Here is the blouse that I have put together from Burda Style 6/2013 pattern 118 and the bow collar from the October 2016 issue of Dressmaker magazine. Making this blouse has been a labour of love. The fabric is sheer, slippery and just a little stretchy and it frays like mad. I have taken each step slowly and carefully because I really wanted this to be successful. Here are some of the tips that helped me.
I used plenty of pins whilst cutting out to stop the fabric from slipping.
I sewed a trial seam and found that I needed a size 60 universal needle. If I used a larger size it pulled threads in the fabric. Sharps and ballpoint needles had the same effect, pulling at the threads. I used a brand new needle to be sure that it had a good point on it. I also bought a new reel of Gutterman thread, which was the finest and smoothest that my local shop had in stock.
I have used French seams for the side seams and sleeves to ensure that all of the raw edges are neatly enclosed and won't fray.
Because this blouse is made from a sheer fabric and is a dark colour, interfacing would show through and spoil the finished look. I was worried that an iron on facing would stiffen the blouse front. However, the fabric was so soft that it needed reinforcing for the buttons and buttonholes. I made fabric interfacing using the leftover material and had just enough to cut out the interfacings for both centre fronts. This is the first time that I have faced a garment with fabric interfacing. I sewed the interfacing in along the seam lines and everything is held in place by the button and buttonhole stitching.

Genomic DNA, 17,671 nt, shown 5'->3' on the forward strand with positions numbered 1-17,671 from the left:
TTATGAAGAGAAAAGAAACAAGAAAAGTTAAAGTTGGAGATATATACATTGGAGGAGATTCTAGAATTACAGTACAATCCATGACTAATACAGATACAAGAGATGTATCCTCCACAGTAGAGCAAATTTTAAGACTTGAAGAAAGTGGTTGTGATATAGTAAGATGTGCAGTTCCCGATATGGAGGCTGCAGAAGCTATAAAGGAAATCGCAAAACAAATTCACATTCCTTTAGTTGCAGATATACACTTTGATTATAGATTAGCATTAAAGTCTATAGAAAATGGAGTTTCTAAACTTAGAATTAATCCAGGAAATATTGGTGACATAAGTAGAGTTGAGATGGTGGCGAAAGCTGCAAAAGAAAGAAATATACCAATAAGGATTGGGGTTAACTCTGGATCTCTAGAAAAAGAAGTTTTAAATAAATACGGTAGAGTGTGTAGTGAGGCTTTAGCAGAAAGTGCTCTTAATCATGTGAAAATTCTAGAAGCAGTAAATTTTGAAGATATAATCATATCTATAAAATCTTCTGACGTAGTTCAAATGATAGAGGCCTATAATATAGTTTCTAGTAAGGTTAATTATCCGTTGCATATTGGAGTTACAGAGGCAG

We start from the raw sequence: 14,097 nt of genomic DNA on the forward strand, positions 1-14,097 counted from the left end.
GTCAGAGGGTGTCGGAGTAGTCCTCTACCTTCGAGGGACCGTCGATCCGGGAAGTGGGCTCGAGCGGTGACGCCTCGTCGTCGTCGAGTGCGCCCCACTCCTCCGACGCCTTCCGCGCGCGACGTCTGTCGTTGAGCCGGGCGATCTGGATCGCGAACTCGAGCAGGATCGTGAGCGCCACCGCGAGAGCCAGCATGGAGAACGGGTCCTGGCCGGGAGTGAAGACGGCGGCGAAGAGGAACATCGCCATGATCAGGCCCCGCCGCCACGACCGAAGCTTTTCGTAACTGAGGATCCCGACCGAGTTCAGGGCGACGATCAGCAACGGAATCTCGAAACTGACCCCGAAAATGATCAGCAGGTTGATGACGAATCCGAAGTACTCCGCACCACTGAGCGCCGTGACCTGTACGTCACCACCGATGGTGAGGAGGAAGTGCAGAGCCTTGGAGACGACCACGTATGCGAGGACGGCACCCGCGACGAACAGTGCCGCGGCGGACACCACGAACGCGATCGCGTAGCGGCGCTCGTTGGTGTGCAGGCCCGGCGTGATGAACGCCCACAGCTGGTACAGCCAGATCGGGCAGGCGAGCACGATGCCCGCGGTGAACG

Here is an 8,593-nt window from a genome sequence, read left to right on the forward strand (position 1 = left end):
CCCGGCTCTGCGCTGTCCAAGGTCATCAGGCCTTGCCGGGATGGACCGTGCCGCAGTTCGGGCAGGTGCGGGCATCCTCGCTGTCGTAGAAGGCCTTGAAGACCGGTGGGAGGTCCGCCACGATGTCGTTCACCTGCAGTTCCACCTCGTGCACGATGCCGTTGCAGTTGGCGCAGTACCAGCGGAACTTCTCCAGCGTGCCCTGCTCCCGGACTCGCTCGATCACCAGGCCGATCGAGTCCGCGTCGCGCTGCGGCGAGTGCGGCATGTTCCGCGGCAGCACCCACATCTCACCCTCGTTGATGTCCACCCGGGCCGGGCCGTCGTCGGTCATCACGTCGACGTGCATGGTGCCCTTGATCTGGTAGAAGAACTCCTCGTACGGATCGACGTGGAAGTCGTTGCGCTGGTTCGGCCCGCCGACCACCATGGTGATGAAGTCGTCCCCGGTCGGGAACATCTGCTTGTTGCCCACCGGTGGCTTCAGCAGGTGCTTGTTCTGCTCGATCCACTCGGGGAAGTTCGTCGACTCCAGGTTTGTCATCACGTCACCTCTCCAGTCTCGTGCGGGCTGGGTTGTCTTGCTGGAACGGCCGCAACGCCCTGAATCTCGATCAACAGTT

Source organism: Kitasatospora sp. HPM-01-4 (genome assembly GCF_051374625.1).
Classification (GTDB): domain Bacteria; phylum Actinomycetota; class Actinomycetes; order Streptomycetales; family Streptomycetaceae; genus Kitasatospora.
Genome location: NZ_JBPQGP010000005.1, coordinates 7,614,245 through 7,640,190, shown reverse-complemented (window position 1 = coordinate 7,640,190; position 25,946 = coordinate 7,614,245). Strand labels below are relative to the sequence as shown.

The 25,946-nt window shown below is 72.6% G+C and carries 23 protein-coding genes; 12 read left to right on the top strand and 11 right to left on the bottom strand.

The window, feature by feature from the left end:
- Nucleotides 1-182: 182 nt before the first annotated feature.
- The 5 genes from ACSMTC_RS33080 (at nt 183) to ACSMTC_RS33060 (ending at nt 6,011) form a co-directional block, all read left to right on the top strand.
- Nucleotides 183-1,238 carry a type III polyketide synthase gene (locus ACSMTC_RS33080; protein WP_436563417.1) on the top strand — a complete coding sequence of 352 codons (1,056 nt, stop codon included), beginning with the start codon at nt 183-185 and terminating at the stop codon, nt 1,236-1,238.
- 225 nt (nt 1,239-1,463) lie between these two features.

I found very useful advice on sewing with sheer fabrics on the Sabrina-Student Designer website with clear photos, which was a great help. However there is lots of advice out there when you start looking.
I know from experience that buttonholes made with my automatic buttonholer are rather thick and chunky. I chose a buttonhole setting on my machine and then followed the instructions in the manual to make small, fine buttonholes.
|close-up of buttonholes|
This time I did put a layer of tissue paper under the fabric to ensure that it fed evenly under the presser foot. The tissue paper tore away easily without leaving any trace once the buttonholes were finished. I keep a supply of tissue paper from packaging for this purpose but I noticed that Sabrina was using the off-cuts from dressmaking patterns and I thought what a good idea this was. I usually throw this away once the pattern is cut out but now I am going to keep the bigger pieces.
This blouse is a much better fit than the last one. The darts and shaped side seams mean that it falls better and is comfortable to wear.
While I have been sitting writing this blog I have noticed that the snowdrops have just started to come out in the garden, They are really late this year but perhaps spring is on its way!